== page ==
GRIGORY YEFIMOVICH NONYKH RASPUTIN (1869-1916)
A Russian Orthodox Priest of the early 20th century who has been falsely accused of being an occultist by later writers. In his youth, Rasputin had been a sinner. Some writers have said his name means “debauched one”, but this isn’t so, and actually means “crossroads” (honestly, who would name their kid “debauched one”, anyway?) As an adult, Rasputin had a dramatic religious conversion while visiting a monastery and became a Priest. After a pilgrimage to Jerusalem that he made entirely on foot, Rasputin returned to Russia and settled in St. Petersburg. The “mad monk” Rasputin was very popular at the court of the last Czar of Russia, because he healed the Czar’s hemophiliac son through prayer.
In 1905, the Czar’s son Nicholas (a hemophiliac), was bleeding internally and was feared to be dying. When Rasputin began praying for the Czar’s son, he (or perhaps someone else) insisted the attending physician discontinue his treatments. This alone probably saved the child’s life, because the doctor was giving the child aspirin, which unbeknownst to him was compounding his hemophilia. No one at that time knew aspirin was a blood thinner.
Many nefarious claims have been made about Rasputin, and perhaps not all of them are undeserved, but he was not the monster with a hypnotic gaze later hack writers tried to turn him into. There were many temptations that came with his success, including alcohol and adultery, and if the Czar’s secret police can be believed (and that’s certainly a big “if”), he succumbed to them. His daughter Maria, wrote a biography of her father years after his death, and claims he was a pious man and dismisses the stories about him. Rasputin got involved in political intrigue and was in over his head. He was assassinated in 1916.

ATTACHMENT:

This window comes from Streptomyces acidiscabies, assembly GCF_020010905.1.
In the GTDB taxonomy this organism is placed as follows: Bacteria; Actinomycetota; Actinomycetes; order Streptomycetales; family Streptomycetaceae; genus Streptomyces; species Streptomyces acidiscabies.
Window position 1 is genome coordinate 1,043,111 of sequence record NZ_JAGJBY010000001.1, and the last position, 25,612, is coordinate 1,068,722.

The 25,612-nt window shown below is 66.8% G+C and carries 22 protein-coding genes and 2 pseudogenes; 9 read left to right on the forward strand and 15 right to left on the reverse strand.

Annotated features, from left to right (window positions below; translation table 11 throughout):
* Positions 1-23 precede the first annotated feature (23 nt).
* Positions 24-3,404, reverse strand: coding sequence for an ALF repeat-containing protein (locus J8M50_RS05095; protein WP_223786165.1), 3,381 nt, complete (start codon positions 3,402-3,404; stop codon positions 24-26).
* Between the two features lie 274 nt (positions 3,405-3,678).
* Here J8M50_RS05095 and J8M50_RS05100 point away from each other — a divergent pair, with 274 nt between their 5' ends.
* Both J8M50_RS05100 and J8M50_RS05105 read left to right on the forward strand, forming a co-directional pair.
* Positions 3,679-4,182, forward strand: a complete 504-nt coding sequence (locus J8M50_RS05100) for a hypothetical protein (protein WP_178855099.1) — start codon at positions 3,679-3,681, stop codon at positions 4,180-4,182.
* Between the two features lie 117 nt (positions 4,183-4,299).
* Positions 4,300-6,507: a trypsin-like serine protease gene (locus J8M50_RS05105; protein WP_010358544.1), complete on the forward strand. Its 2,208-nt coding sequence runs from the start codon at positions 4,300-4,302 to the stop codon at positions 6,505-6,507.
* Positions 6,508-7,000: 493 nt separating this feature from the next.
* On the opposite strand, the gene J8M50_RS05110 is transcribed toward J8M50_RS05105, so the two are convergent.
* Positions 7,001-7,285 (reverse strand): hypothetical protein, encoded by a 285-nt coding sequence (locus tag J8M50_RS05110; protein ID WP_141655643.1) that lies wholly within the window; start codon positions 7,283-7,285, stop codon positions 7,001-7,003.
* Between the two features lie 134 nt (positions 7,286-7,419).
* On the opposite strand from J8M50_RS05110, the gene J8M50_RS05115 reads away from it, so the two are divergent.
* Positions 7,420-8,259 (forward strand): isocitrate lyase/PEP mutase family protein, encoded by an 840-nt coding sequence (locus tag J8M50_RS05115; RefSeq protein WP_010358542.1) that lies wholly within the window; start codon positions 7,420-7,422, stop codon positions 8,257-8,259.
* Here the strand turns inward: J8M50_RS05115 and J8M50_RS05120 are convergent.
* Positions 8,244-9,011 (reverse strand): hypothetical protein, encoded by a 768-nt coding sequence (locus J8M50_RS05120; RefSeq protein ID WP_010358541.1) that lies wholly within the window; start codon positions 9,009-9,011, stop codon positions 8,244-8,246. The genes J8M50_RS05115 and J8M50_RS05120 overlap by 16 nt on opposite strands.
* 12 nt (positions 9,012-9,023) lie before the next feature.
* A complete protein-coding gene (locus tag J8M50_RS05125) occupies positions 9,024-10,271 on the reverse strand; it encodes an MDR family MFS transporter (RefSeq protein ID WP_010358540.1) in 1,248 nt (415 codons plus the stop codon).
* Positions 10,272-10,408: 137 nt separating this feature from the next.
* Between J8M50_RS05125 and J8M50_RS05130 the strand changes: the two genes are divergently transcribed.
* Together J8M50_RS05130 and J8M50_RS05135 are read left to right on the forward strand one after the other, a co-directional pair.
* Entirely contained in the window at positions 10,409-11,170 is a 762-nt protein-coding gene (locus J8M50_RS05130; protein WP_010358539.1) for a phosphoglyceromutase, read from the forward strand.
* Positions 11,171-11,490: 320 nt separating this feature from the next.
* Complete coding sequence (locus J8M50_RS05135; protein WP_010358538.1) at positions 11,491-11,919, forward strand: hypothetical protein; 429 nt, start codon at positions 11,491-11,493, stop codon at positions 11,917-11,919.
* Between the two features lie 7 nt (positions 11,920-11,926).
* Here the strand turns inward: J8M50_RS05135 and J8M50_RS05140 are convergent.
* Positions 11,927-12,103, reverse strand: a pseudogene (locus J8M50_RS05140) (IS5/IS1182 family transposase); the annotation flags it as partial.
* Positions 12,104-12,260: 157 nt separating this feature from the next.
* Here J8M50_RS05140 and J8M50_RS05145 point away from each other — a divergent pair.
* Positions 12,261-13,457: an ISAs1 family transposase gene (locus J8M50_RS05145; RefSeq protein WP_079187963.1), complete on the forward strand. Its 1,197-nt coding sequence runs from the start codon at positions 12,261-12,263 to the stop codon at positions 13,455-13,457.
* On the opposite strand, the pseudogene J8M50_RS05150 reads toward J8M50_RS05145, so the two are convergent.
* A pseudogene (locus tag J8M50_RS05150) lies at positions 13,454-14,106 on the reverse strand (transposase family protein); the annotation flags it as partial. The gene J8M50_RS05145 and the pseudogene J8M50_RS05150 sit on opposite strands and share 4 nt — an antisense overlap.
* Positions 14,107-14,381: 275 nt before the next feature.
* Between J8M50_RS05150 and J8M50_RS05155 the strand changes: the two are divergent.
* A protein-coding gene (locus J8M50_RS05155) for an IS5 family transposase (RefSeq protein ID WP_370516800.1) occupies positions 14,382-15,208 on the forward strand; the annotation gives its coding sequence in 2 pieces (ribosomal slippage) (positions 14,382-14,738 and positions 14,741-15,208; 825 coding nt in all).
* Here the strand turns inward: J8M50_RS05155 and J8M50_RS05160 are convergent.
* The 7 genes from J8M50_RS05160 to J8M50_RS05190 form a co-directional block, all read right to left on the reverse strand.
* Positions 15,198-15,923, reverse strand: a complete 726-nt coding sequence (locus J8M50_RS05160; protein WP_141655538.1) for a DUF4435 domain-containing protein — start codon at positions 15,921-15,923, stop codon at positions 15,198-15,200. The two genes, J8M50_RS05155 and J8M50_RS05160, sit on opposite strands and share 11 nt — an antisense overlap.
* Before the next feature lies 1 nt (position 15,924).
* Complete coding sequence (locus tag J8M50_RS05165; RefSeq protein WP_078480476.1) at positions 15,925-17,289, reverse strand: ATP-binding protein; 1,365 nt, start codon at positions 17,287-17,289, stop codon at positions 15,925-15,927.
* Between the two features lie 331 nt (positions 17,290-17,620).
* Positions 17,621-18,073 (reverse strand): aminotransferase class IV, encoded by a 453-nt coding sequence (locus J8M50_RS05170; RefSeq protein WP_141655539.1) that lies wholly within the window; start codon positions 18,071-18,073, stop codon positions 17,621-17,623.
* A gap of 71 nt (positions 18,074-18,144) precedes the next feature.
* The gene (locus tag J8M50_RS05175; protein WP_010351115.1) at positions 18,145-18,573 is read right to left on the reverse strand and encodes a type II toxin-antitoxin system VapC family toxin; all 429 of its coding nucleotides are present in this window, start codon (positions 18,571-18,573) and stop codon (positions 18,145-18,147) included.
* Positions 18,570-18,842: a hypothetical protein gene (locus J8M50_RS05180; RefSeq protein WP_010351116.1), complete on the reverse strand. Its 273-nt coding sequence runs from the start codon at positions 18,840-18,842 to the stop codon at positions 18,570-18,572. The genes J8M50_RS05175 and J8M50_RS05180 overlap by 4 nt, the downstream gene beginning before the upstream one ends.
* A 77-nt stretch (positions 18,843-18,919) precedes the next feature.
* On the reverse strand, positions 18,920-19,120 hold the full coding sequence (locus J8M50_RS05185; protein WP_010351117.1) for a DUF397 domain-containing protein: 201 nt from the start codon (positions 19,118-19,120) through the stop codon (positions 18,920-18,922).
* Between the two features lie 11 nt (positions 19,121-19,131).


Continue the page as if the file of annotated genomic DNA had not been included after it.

Occultists are fascinated by Rasputin, because of his alleged healing powers, and because he managed to become a favorite of the Romanov’s. Several theories have been made as to the source of his “powers”. One theory is that Rasputin belonged to a religious sect called the Khylsty, which practiced sex rituals, but historians conclude there is no evidence to support this idea. His daughter Maria also denied her father that he was a member of the sect in her biography of her father.
Occultists seem to think Rasputin had occult powers such as being able to read minds, but there doesn’t seem to be any evidence of this. Sophie Buxhoeveden, a friend of the Czarina, recounts how these stories came about:
“I believe that at this time the Empress saw Rasputin occasionally, but he was chiefly to be found in the company of the two Grand Duchesses who had ‘discovered’ him, and who now reported that Rasputin was undoubtedly a “seer.” This annoyed the Emperor, and, the next time he saw Rasputin, he asked him to tell him how he “saw ” . “Your Majesty, I know nothing of clairvoyancy,” said Rasputin.
“Then why have the Grand Duchesses asserted that you possess clairvoyant gifts?” replied the Emperor, crossly; and, when the Empress put the same question to Rasputin, she received the same reply” Buxhoeveden seemed to think the accusation of being a “seer” was done out of political reasons to discredit Rasputin. She also noted that “The commencement of endless intrigues dates from this period, as Elidor and Germogen were afraid that Rasputin would become more important than themselves.” ( from The Life and Tragedy of Alexandra Feodorovna by Sophie Buxhoeveden, Chapter V)
Occultists like Anton LaVey have tried to re-write history and make Rasputin into an occultist too…and even a Satanist no less. This is because they wish they could get close to people in power as Rasputin did with the Czar. But Rasputin was not an occultist, and all the wishful thinking will not change the past and make him into one. He didn’t have occult powers, and even if he lived sinfully, he still wasn’t a Satanist or occultist of any kind. The occult won’t give you sort of political power…or any power. Period.